Increased levels of certain fats and proteins found in one of the most common forms of dementia — Lewy body dementia — could help with diagnosis and testing for the effectiveness of treatments, according to a new study.

Researchers at Newcastle University led by Marzena Kurzawa-Akanbi, PhD, of the Biosciences Institute have moved a step closer to identifying the cause of Lewy body dementia, with a publication in the journal Acta Neuropathologica.

Lewy body dementia (LBD) affects more than 100,000 people in the U.K. and results in a decline in memory and the ability to concentrate for the person affected. It also causes fluctuating levels of alertness, problems with movement, and visual hallucinations.

“The findings from this study are significant not only as they bring us closer to finding out why nerve cells die in Lewy body dementia, but also, importantly, pave the way towards sensitive and accurate testing for the disease,” Kurzawa-Akanbi says. 

Lewy Body Dementia Tied to Gene Changes

A common finding in people with dementia with Lewy bodies is that changes in a gene called glucocerebrosidase (GBA) often occur. It isn’t really understood how changes to GBA lead to LBD, but GBA normally causes the breakdown of certain types of fats in the body, and, particularly, in the brain.

Funded by the Michael J. Fox Foundation for Parkinson’s Research and the Lewy Body Society, the team in Newcastle and colleague Philip Whitfield, PhD, FRSB, from the University of Glasgow—along with researchers in St. Andrews and Edinburgh in Scotland and Gothenburg in Sweden—investigated how changes in GBA might alter certain fats in Lewy body dementia patients.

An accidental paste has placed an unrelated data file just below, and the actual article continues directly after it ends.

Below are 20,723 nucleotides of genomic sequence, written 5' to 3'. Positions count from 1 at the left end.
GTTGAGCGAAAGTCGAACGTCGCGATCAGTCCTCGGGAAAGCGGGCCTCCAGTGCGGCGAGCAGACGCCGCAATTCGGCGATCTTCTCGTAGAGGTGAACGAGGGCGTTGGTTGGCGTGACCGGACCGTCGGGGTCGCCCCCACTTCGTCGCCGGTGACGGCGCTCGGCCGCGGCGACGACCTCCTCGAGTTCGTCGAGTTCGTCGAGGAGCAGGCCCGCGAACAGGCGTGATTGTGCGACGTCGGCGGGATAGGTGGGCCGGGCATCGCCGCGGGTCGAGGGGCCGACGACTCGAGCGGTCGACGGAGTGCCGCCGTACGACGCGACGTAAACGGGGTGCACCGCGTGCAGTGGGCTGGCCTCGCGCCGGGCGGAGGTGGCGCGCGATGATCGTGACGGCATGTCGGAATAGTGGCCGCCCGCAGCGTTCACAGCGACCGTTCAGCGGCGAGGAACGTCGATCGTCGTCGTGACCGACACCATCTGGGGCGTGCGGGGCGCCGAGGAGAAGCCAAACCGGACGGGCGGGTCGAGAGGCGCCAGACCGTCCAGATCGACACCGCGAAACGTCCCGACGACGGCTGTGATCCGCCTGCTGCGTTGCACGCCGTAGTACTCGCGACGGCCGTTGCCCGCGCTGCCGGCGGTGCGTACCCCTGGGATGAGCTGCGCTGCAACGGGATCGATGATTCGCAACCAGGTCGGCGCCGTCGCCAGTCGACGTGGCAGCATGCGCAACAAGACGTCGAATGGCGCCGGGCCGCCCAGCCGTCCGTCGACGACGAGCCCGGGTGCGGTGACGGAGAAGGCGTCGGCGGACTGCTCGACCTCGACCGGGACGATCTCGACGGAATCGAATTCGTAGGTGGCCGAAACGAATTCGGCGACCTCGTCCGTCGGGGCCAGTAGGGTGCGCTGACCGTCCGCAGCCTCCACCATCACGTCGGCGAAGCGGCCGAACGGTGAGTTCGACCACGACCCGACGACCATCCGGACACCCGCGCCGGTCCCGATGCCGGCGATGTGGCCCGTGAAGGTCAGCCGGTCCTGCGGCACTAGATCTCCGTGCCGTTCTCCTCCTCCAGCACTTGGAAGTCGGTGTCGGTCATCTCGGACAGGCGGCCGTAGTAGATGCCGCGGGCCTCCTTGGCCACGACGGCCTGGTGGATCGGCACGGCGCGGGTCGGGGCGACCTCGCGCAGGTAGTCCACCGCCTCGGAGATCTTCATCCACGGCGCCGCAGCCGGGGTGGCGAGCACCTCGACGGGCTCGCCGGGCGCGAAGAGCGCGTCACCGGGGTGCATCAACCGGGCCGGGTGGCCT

The team, which included Ian McKeith, MD, FRCPsych, FMedSci; Chris Morris, PhD; and Mathias Trost, PhD, in Newcastle, found that specific fats called ceramides are increased in brain tissue samples from people who had Lewy body dementia. Surprisingly, the increased amounts of ceramides were found in everyone with Lewy body dementia, and not only in those people who had changes in GBA. This means that these changes in ceramides might be a unique feature of all types of Lewy body disease, which also includes conditions such as Parkinson’s.

The team also found that these ceramide fats were highly increased in small particles called extracellular vesicles (EVs). These EVs are released by all cells, including the damaged and dying cells, and the ones from Lewy body dementia patients also contained an important protein called alpha-synuclein that is implicated in Lewy body disease.

A big problem for people with Lewy body dementia is getting an accurate diagnosis. Putting the two findings of increased ceramides and alpha-synuclein protein together, the team suggests that EVs from LBD patients might in the future be a way to help with diagnosis but also a way to test for effectiveness of treatments.

“This is a very exciting discovery that will give hope to the many thousands of families affected by Lewy body dementia (LBD),” says Jacqueline Cannon, chief executive of the Lewy Body Society. “Since we were founded 15 years ago, our mission as a charity has been to raise awareness of Lewy body dementia and to support research that helps to diagnose and treat the disease.

“Every step forward is very welcome as too often, people living with LBD struggle to get a timely diagnosis, resulting in additional distress for the individual and their family and a delay in receiving appropriate support,” she adds. “Thanks to the generosity of our supporters, we have awarded more than £1.8 million in grants to researchers, and we are fortunate to have some of the global leaders in LBD research here in the UK. We congratulate the team at Newcastle University on the publication of this excellent paper.”

Featured Image:  Researchers at Newcastle University led by Marzena Kurzawa-Akanbi, PhD, of the Biosciences Institute have moved a step closer to identifying the cause of LBD, with a publication in the journal Acta Neuropathologica. Photo: Newcastle University, UK